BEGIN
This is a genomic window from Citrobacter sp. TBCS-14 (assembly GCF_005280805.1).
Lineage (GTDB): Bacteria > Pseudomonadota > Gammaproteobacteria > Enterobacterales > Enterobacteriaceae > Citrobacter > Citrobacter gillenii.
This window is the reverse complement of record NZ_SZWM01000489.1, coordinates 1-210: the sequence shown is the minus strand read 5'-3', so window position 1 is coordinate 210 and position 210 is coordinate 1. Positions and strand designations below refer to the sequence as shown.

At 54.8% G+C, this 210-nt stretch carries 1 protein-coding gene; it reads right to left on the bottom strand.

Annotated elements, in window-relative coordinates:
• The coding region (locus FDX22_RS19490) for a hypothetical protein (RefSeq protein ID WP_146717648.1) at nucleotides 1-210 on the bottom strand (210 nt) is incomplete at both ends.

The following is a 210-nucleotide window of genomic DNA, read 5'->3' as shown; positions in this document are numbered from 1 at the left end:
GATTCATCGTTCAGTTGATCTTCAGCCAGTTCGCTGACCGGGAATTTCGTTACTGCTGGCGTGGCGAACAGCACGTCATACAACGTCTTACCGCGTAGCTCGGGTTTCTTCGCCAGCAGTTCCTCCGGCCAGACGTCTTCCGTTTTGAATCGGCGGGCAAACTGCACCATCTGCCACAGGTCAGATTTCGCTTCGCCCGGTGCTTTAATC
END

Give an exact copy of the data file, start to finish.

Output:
This is a genomic window from Citrobacter sp. TBCS-14 (assembly GCF_005280805.1).
Lineage (GTDB): Bacteria > Pseudomonadota > Gammaproteobacteria > Enterobacterales > Enterobacteriaceae > Citrobacter > Citrobacter gillenii.
This window is the reverse complement of record NZ_SZWM01000489.1, coordinates 1-210: the sequence shown is the minus strand read 5'-3', so window position 1 is coordinate 210 and position 210 is coordinate 1. Positions and strand designations below refer to the sequence as shown.

At 54.8% G+C, this 210-nt stretch carries 1 protein-coding gene; it reads right to left on the bottom strand.

Annotated elements, in window-relative coordinates:
• The coding region (locus FDX22_RS19490) for a hypothetical protein (RefSeq protein ID WP_146717648.1) at nucleotides 1-210 on the bottom strand (210 nt) is incomplete at both ends.

The following is a 210-nucleotide window of genomic DNA, read 5'->3' as shown; positions in this document are numbered from 1 at the left end:
GATTCATCGTTCAGTTGATCTTCAGCCAGTTCGCTGACCGGGAATTTCGTTACTGCTGGCGTGGCGAACAGCACGTCATACAACGTCTTACCGCGTAGCTCGGGTTTCTTCGCCAGCAGTTCCTCCGGCCAGACGTCTTCCGTTTTGAATCGGCGGGCAAACTGCACCATCTGCCACAGGTCAGATTTCGCTTCGCCCGGTGCTTTAATC